The lawyer’s gaze never left mine as he addressed my parents. “Is there any history of mental illness in the family?”
“Of what?” My mother stiffened and exchanged glances with my father.
“Of mental illness,” the lawyer repeated, turning toward her. “If there is, I could talk to her doctor about arranging an evaluation while we wait for a court date.” He straightened away from the bed railing and began to pace. “If we can prove she’s mentally unstable, it would help with the defense.” He drummed his fingers together as he walked, as if closing a steel trap.
“You want to put my daughter in a loony bin?” My mother swayed and grabbed the bed railing.
“Not a loony bin—a mental hospital. And only if she needs it.” The lawyer cracked his knuckles. The loud noise reminded me of how both of Bethany’s legs had been broken in the crash. “Yes, putting her in an upscale institution like Newton Heights until the investigation is over will help gain sympathy for our cause.”
“Newton Heights. That’s where that celebrity went last year when she announced she was being treated for depression, isn’t it?” my father asked.
“Yes, but . . .” My mother waved her hand in the air, as if struggling to find the right words.
“It’s expensive, but for those who can afford the high costs, it offers a sanctuary from the outside world.” The lawyer waved his hands to the sides and flashed his slick smile. “There’s also a teaching hospital on site, so if she should need physical treatment . . .” The implication was clear. If I was ever to try to kill myself again, emergency personnel would be on site to save my life.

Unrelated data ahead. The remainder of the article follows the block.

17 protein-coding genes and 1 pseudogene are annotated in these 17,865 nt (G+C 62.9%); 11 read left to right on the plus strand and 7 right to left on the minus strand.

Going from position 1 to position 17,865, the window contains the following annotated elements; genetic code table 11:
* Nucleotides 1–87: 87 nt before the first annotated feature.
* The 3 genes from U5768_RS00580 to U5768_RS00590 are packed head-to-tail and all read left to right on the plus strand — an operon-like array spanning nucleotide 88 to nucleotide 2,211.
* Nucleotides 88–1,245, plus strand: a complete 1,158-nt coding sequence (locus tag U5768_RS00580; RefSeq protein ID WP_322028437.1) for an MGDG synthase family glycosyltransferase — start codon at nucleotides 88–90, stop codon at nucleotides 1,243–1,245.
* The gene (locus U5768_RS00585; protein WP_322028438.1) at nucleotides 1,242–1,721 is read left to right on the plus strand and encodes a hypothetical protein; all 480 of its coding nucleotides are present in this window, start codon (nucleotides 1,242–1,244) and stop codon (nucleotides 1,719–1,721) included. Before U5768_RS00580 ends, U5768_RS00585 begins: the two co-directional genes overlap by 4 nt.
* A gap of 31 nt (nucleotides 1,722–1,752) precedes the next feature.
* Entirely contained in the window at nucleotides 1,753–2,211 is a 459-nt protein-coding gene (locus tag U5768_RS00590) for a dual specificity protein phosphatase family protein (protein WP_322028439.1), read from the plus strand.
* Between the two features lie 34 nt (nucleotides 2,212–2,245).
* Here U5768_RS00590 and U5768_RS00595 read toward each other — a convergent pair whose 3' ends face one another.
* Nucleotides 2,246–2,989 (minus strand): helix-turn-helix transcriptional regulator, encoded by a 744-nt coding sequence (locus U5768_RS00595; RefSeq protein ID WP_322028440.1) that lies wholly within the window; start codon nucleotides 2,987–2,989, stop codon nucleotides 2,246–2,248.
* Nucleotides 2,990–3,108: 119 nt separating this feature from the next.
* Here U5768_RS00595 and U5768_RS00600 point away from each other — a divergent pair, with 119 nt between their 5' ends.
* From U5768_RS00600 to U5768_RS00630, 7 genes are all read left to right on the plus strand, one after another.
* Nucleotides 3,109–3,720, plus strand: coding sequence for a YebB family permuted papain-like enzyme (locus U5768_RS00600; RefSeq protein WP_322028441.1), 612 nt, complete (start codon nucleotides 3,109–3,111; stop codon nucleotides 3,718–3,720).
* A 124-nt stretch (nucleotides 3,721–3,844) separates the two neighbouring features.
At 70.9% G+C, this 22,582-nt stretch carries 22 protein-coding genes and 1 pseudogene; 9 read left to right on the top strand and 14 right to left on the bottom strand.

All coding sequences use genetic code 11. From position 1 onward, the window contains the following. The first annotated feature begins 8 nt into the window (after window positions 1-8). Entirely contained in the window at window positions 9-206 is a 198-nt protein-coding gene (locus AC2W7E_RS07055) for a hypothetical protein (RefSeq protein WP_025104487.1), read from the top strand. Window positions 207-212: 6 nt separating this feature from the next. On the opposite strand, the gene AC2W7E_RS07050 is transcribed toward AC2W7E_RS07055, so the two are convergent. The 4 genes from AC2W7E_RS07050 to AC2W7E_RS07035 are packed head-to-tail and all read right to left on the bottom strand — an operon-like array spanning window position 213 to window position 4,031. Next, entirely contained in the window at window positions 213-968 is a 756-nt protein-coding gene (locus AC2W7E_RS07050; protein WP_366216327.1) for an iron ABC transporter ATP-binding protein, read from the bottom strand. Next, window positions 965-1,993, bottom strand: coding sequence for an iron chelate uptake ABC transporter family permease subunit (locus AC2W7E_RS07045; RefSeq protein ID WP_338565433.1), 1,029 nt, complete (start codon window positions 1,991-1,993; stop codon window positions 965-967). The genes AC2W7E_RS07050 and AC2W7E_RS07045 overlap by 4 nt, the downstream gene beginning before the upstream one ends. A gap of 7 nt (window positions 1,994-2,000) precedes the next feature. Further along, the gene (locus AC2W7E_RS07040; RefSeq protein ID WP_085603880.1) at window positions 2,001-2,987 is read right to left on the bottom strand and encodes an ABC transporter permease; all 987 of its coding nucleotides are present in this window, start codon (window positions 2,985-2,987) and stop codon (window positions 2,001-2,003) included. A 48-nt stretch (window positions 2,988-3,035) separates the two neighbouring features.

Fear sliced through me at the thought of going to Newton Heights. I didn’t want to be locked away with all of the crazy people, like some reject in One Flew Over the Cuckoo’s Nest. I wasn’t sure what they did to patients at Newton Heights, but if it was anything like that movie, I wanted no part of it.
“I’m not going.” My voice sounded small and weak to my ears.
“You might not have a choice in the matter, kid,” the lawyer said. “Not if you want to beat these charges.”
My father bowed his head and ran his hand over his face. “I can’t believe this is happening to us again . . .”
My father lowered his arm and nodded to me. “She’s turning out just like him.”
“Who?” I asked.